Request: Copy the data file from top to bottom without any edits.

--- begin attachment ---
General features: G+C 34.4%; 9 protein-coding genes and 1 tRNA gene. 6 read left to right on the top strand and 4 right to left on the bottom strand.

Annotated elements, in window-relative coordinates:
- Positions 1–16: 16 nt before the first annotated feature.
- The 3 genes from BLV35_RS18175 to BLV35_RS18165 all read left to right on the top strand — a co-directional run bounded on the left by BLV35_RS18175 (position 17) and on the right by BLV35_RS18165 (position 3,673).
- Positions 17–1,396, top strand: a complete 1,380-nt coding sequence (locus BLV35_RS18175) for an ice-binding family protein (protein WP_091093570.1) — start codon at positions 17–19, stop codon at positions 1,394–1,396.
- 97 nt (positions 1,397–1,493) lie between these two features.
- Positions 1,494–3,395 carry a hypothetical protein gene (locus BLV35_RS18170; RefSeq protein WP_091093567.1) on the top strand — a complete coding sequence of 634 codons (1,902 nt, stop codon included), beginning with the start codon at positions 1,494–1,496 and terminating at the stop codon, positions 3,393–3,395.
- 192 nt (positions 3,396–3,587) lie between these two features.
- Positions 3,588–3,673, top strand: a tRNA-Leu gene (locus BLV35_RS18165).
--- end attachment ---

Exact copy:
General features: G+C 34.4%; 9 protein-coding genes and 1 tRNA gene. 6 read left to right on the top strand and 4 right to left on the bottom strand.

Annotated elements, in window-relative coordinates:
- Positions 1–16: 16 nt before the first annotated feature.
- The 3 genes from BLV35_RS18175 to BLV35_RS18165 all read left to right on the top strand — a co-directional run bounded on the left by BLV35_RS18175 (position 17) and on the right by BLV35_RS18165 (position 3,673).
- Positions 17–1,396, top strand: a complete 1,380-nt coding sequence (locus BLV35_RS18175) for an ice-binding family protein (protein WP_091093570.1) — start codon at positions 17–19, stop codon at positions 1,394–1,396.
- 97 nt (positions 1,397–1,493) lie between these two features.
- Positions 1,494–3,395 carry a hypothetical protein gene (locus BLV35_RS18170; RefSeq protein WP_091093567.1) on the top strand — a complete coding sequence of 634 codons (1,902 nt, stop codon included), beginning with the start codon at positions 1,494–1,496 and terminating at the stop codon, positions 3,393–3,395.
- 192 nt (positions 3,396–3,587) lie between these two features.
- Positions 3,588–3,673, top strand: a tRNA-Leu gene (locus BLV35_RS18165).